This series on the semantic web started with an introduction in Part I. In Part II, I made the business case for going semantic. Part III focused on complementary technologies. In Part IV, I provided a case study of how one company is already successfully reaping the benefits of the semantic web. In this final post in the series, I’ll take a look at what organizations can do right now to get ready for the semantic web.
Note that much hinges on type of organization. While conceptually quite similar, the specific things that a health care organization needs to do differ substantially from what a publisher needs to do. You’d never go into a hospital and ask for the latest Harry Potter book in Chinese, having it printed and bound while you wait. (David Siegel, author of Pull: The Power of the Semantic Web to Transform Your Business, sees a day in the future when that will actually be commonplace.) For more on the different needs and requirements of different industries, check out the agenda from the latest SemTech conference. Bottom line: One size certainly does not fit all.
While the semantic web is very much in its infancy (as are the technologies that will ultimately support it), it’s important to begin conceptualizing it. High-level planning is certainly part and parcel to this, but seeing some examples of semantic technologies in action will only increase excitement about the long, potentially arduous journey that your organization is about to take. One such example is Friend of a Friend (FOAF), a popular semantic application of that:
…uses RDF to describe the relationships people have to other people and the “things” around them. FOAF permits intelligent agents to make sense of the thousands of connections people have with each other, their jobs and the items important to their lives; connections that may or may not be enumerated in searches using traditional web search engines. Because the connections are so vast in number, human interpretation of the information may not be the best way of analyzing them.
As mentioned previously in this series, Google Squared is another semantic tool that people can access immediately to get their arms around what is admittedly a pretty big paradigm shift.
Get Your Data Ready
It seems to me that the biggest opponents of the semantic have good reason for their skepticism: their data is in tatters. Organizations that cannot manage their structured data are in dire straights, for doing so is much easier than managing its unstructured brethren. Bad data is bad data regardless of context; contextualizing millions of records is no secret sauce. Take data quality and governance seriously now and your odds of semantic success will skyrocket.
Understand that Your Mileage May Vary
As the Best Buy case study shows, results from semantic efforts can be quite impressive. However, setting the bar too high is never a good idea–especially in the short term. Temper expectations, especially in the short term. Semantic technologies will have a network effect (read: more will benefit as more people and organizations use them). This is just like each incarnation of the web and plenty of technologies before that. Do you think that Amazon.com would have done so well if only a handful of people shopped online? Of course not. This will take time.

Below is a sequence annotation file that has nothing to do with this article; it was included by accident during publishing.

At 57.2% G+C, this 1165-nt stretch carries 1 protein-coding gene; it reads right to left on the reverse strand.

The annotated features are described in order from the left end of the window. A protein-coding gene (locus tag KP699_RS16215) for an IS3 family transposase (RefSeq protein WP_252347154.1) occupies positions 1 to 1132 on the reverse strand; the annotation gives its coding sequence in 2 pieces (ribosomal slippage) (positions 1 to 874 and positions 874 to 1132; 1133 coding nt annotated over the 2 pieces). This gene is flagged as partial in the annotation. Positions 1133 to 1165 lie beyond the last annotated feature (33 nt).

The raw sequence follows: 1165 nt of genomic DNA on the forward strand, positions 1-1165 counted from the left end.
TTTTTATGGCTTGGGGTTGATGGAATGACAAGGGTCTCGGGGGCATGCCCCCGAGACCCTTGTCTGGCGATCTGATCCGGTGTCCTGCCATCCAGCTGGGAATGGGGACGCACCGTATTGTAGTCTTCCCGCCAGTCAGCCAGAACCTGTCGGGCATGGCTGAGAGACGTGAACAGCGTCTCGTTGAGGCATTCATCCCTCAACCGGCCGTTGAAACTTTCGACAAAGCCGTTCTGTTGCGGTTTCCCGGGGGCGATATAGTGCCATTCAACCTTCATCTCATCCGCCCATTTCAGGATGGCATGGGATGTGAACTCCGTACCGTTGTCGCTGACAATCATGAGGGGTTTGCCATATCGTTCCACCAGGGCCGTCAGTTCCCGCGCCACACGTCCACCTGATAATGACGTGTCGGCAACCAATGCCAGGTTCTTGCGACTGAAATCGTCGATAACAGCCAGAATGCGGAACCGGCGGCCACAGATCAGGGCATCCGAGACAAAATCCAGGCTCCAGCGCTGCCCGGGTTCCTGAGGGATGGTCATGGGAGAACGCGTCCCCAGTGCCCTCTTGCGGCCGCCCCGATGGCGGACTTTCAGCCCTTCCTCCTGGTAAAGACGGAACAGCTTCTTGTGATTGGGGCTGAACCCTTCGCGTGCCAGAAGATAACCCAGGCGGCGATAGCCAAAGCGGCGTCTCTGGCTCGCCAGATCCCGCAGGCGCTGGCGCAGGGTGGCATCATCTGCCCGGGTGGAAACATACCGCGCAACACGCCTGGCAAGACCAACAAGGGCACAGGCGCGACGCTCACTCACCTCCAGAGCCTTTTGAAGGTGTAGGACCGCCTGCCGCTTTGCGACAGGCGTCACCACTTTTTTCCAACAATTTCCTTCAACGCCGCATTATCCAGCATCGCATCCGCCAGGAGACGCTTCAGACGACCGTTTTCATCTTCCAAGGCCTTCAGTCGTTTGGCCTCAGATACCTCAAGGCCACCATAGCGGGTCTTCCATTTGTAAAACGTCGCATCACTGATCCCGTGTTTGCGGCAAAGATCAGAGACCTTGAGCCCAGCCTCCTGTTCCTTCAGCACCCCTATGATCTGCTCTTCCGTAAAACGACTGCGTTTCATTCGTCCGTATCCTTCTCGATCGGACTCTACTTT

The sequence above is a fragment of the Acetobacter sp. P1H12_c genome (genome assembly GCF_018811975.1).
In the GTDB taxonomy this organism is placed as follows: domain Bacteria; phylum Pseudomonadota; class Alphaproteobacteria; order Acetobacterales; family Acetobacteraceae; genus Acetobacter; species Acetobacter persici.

Expect Resistance but Resist Opponents
Organizations that want to embrace the semantic web ultimately will–and will be successful for their efforts. While there’s a great deal of work to be done, progress is made on many projects on a daily basis. Balancing the short term with the long term has always been a bedrock of intelligent management. It’s just plain silly to expect everyone to be on board with things such as :
- what to do
- what not to do
- how to do it
- when to do it
Even in progressive organizations, people will differ. Legitimate objections are one thing; carping and outward negativity are another. Ensure that your organization is staffed with the right type of forward-thinking folks.
Monitor and Learn from Other Projects
It’s silly to try to pay attention to all things semantic. However, keeping an eye on different–and successful–projects is just plain smart. While each semantic project may have its own path, web sites, and conferences, we can learn from other examples of semantic projects.
Technology Isn’t Enough
In researching this series, perhaps the best description of the semantic web comes from ChurchCrunch:
‘contextualization’ of data and technologies: Imagine the web ‘knowing’ intimately who you are without it asking or receiving any direct input from the user or the visitor.
As I channel my inner geek, this is a very cool and powerful goal. It won’t happen over night but, rest assured, it will happen. The question is: Will your organization be ready to take advantage of it?
In Siegel’s words, “The 21st century company will be a pull company. That is, they will set up their products, services, and information to be pulled by the customer as needed. Many of today’s IT departments and CIOs don’t get this. Semantic technologies will play an important role, because they are much more agile. But in the end, if you don’t change the company’s mindset about shifting from push to pull, all the semantic software in the world won’t save you.”
What say you?